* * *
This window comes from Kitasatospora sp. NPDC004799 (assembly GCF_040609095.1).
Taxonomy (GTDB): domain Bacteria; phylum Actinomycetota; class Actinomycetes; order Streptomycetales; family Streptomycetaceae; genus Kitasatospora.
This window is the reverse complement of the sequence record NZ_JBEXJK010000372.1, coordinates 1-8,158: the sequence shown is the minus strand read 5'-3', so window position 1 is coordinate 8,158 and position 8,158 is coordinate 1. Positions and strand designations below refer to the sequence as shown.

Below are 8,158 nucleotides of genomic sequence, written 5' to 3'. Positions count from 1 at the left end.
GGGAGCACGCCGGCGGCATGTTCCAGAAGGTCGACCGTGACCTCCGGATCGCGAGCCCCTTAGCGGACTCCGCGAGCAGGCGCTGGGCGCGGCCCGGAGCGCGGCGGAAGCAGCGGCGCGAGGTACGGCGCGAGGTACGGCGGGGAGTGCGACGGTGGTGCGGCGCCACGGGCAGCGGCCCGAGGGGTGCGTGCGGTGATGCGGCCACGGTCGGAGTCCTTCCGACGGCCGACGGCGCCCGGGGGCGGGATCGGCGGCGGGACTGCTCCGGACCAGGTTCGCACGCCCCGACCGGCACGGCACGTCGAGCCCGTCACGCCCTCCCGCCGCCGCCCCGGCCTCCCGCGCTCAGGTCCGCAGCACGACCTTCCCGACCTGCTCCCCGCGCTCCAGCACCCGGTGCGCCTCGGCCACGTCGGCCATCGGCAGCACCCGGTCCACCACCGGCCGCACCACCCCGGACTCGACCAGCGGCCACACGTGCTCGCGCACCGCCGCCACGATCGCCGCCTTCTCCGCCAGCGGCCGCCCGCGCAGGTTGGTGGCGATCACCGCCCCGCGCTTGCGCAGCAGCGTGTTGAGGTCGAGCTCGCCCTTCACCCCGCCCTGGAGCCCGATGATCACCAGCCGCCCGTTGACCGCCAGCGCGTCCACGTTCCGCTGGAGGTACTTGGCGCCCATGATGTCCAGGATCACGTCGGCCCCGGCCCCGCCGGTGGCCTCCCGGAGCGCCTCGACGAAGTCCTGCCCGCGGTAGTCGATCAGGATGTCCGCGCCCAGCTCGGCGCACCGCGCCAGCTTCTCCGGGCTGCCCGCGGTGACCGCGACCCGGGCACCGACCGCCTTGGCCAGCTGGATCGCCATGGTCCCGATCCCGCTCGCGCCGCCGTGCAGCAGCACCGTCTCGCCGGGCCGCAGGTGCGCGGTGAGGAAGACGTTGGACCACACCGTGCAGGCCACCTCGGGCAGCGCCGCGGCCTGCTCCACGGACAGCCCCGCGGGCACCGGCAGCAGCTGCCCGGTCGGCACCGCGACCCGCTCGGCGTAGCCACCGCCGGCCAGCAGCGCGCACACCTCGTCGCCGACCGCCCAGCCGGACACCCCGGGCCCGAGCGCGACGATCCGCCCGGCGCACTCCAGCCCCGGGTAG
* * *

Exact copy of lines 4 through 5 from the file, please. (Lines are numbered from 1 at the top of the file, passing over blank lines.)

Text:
Below are 8,158 nucleotides of genomic sequence, written 5' to 3'. Positions count from 1 at the left end.
GGGAGCACGCCGGCGGCATGTTCCAGAAGGTCGACCGTGACCTCCGGATCGCGAGCCCCTTAGCGGACTCCGCGAGCAGGCGCTGGGCGCGGCCCGGAGCGCGGCGGAAGCAGCGGCGCGAGGTACGGCGCGAGGTACGGCGGGGAGTGCGACGGTGGTGCGGCGCCACGGGCAGCGGCCCGAGGGGTGCGTGCGGTGATGCGGCCACGGTCGGAGTCCTTCCGACGGCCGACGGCGCCCGGGGGCGGGATCGGCGGCGGGACTGCTCCGGACCAGGTTCGCACGCCCCGACCGGCACGGCACGTCGAGCCCGTCACGCCCTCCCGCCGCCGCCCCGGCCTCCCGCGCTCAGGTCCGCAGCACGACCTTCCCGACCTGCTCCCCGCGCTCCAGCACCCGGTGCGCCTCGGCCACGTCGGCCATCGGCAGCACCCGGTCCACCACCGGCCGCACCACCCCGGACTCGACCAGCGGCCACACGTGCTCGCGCACCGCCGCCACGATCGCCGCCTTCTCCGCCAGCGGCCGCCCGCGCAGGTTGGTGGCGATCACCGCCCCGCGCTTGCGCAGCAGCGTGTTGAGGTCGAGCTCGCCCTTCACCCCGCCCTGGAGCCCGATGATCACCAGCCGCCCGTTGACCGCCAGCGCGTCCACGTTCCGCTGGAGGTACTTGGCGCCCATGATGTCCAGGATCACGTCGGCCCCGGCCCCGCCGGTGGCCTCCCGGAGCGCCTCGACGAAGTCCTGCCCGCGGTAGTCGATCAGGATGTCCGCGCCCAGCTCGGCGCACCGCGCCAGCTTCTCCGGGCTGCCCGCGGTGACCGCGACCCGGGCACCGACCGCCTTGGCCAGCTGGATCGCCATGGTCCCGATCCCGCTCGCGCCGCCGTGCAGCAGCACCGTCTCGCCGGGCCGCAGGTGCGCGGTGAGGAAGACGTTGGACCACACCGTGCAGGCCACCTCGGGCAGCGCCGCGGCCTGCTCCACGGACAGCCCCGCGGGCACCGGCAGCAGCTGCCCGGTCGGCACCGCGACCCGCTCGGCGTAGCCACCGCCGGCCAGCAGCGCGCACACCTCGTCGCCGACCGCCCAGCCGGACACCCCGGGCCCGAGCGCGACGATCCGCCCGGCGCACTCCAGCCCCGGGTAG